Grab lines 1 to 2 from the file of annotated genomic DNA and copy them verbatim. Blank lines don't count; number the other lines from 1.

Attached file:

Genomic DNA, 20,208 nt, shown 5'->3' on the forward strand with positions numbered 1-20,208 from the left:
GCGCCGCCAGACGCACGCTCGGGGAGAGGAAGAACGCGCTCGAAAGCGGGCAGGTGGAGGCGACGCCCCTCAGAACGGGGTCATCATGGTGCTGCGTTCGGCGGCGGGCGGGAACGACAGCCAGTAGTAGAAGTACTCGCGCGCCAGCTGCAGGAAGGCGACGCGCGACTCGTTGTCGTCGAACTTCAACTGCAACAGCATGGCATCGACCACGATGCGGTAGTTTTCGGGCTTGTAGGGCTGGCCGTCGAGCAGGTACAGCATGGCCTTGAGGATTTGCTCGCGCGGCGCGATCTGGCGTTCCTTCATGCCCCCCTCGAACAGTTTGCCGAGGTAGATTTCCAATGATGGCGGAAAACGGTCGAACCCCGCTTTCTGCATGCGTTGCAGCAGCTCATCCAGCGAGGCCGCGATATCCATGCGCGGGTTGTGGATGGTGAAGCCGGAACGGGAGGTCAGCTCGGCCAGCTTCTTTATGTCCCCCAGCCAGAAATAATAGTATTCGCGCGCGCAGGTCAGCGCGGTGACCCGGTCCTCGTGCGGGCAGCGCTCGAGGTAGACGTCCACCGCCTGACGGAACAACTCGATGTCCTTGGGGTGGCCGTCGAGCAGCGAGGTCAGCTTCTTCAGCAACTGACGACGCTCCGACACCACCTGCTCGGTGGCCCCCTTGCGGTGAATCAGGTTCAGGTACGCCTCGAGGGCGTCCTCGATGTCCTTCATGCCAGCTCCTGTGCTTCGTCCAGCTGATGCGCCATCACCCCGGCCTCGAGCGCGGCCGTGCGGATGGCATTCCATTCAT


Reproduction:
Genomic DNA, 20,208 nt, shown 5'->3' on the forward strand with positions numbered 1-20,208 from the left:
GCGCCGCCAGACGCACGCTCGGGGAGAGGAAGAACGCGCTCGAAAGCGGGCAGGTGGAGGCGACGCCCCTCAGAACGGGGTCATCATGGTGCTGCGTTCGGCGGCGGGCGGGAACGACAGCCAGTAGTAGAAGTACTCGCGCGCCAGCTGCAGGAAGGCGACGCGCGACTCGTTGTCGTCGAACTTCAACTGCAACAGCATGGCATCGACCACGATGCGGTAGTTTTCGGGCTTGTAGGGCTGGCCGTCGAGCAGGTACAGCATGGCCTTGAGGATTTGCTCGCGCGGCGCGATCTGGCGTTCCTTCATGCCCCCCTCGAACAGTTTGCCGAGGTAGATTTCCAATGATGGCGGAAAACGGTCGAACCCCGCTTTCTGCATGCGTTGCAGCAGCTCATCCAGCGAGGCCGCGATATCCATGCGCGGGTTGTGGATGGTGAAGCCGGAACGGGAGGTCAGCTCGGCCAGCTTCTTTATGTCCCCCAGCCAGAAATAATAGTATTCGCGCGCGCAGGTCAGCGCGGTGACCCGGTCCTCGTGCGGGCAGCGCTCGAGGTAGACGTCCACCGCCTGACGGAACAACTCGATGTCCTTGGGGTGGCCGTCGAGCAGCGAGGTCAGCTTCTTCAGCAACTGACGACGCTCCGACACCACCTGCTCGGTGGCCCCCTTGCGGTGAATCAGGTTCAGGTACGCCTCGAGGGCGTCCTCGATGTCCTTCATGCCAGCTCCTGTGCTTCGTCCAGCTGATGCGCCATCACCCCGGCCTCGAGCGCGGCCGTGCGGATGGCATTCCATTCAT